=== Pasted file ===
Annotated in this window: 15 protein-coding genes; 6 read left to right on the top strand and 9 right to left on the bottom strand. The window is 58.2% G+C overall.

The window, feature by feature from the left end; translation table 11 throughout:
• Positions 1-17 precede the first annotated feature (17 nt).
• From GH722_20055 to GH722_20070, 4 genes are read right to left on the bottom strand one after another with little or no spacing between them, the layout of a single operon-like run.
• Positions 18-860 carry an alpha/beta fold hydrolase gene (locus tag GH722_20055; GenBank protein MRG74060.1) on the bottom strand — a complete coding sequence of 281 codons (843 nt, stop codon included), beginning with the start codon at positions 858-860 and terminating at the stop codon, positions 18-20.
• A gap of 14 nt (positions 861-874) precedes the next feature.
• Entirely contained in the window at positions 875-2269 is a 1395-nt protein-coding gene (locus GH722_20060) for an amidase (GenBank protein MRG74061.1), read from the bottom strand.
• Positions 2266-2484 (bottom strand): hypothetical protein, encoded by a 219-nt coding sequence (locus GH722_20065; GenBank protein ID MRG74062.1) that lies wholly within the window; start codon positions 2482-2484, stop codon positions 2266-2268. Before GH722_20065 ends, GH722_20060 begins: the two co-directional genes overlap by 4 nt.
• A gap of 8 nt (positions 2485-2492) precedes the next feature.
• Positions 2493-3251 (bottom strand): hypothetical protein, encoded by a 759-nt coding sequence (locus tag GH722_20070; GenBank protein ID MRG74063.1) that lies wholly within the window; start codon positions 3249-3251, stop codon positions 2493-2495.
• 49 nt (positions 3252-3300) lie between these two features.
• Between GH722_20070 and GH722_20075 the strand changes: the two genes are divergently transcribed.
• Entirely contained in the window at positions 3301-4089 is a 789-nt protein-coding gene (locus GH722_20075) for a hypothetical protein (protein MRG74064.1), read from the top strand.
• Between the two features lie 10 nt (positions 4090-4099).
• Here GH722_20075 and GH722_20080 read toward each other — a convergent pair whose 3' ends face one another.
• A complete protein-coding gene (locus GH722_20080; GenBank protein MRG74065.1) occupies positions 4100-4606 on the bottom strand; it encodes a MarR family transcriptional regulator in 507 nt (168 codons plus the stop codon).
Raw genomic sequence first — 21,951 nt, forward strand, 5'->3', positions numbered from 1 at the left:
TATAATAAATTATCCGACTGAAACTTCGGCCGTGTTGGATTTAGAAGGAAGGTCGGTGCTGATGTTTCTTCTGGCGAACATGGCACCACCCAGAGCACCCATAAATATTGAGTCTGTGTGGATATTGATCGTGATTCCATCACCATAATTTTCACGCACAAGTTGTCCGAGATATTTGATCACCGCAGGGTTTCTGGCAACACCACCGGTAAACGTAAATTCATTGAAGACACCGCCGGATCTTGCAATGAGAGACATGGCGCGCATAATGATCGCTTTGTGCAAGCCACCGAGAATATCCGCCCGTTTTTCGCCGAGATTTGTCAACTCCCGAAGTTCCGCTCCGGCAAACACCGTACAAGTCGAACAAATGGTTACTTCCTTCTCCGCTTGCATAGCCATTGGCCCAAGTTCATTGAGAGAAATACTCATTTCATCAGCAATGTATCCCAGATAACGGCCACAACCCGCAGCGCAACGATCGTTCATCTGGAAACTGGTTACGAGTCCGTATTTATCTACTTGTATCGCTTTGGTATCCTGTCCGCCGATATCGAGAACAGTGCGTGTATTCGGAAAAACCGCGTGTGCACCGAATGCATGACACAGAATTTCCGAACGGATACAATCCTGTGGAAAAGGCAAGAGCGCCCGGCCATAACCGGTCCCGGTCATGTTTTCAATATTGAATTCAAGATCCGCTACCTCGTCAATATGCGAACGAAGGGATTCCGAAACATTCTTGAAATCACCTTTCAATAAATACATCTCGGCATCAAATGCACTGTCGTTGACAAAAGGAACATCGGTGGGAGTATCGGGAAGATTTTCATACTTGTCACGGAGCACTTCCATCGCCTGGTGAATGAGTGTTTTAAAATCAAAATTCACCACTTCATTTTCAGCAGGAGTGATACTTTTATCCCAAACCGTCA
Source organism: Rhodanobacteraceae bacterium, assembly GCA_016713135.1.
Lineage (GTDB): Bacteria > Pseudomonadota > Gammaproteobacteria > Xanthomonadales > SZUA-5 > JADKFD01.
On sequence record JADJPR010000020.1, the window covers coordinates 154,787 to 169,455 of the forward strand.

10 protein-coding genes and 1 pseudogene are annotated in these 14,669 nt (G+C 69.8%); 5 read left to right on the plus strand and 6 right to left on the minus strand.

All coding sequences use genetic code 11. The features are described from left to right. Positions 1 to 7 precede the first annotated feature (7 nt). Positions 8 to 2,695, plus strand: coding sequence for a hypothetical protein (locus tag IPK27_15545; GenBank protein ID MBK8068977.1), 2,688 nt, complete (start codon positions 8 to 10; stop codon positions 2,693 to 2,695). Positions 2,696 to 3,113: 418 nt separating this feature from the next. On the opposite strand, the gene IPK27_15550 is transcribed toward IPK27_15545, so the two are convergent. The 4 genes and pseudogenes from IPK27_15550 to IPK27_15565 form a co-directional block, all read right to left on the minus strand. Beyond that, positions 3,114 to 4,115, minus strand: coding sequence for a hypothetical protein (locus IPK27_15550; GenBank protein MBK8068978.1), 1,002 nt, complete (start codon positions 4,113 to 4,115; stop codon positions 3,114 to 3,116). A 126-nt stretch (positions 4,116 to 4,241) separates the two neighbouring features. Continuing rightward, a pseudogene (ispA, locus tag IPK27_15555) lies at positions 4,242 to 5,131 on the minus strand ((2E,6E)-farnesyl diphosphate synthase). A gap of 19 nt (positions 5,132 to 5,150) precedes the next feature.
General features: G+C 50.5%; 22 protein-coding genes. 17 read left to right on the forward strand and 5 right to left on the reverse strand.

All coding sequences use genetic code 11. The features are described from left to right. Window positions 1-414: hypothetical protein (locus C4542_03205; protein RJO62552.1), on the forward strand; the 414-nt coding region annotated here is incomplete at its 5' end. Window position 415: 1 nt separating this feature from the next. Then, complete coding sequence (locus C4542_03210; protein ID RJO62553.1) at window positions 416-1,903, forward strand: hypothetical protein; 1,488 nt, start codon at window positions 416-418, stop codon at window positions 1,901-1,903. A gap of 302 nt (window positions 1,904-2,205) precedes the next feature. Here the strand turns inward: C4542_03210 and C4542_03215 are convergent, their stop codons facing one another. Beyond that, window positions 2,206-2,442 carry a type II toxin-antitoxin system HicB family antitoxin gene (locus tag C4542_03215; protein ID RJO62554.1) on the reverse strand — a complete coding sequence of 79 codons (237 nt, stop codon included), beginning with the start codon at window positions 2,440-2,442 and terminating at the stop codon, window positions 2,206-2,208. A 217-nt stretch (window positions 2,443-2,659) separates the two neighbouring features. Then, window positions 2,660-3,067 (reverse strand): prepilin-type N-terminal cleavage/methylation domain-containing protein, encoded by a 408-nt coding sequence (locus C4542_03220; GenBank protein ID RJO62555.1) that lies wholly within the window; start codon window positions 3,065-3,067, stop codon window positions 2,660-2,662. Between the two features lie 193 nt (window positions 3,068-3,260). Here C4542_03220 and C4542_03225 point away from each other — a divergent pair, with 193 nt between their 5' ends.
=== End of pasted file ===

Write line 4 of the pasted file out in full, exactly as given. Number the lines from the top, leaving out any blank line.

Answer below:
• From GH722_20055 to GH722_20070, 4 genes are read right to left on the bottom strand one after another with little or no spacing between them, the layout of a single operon-like run.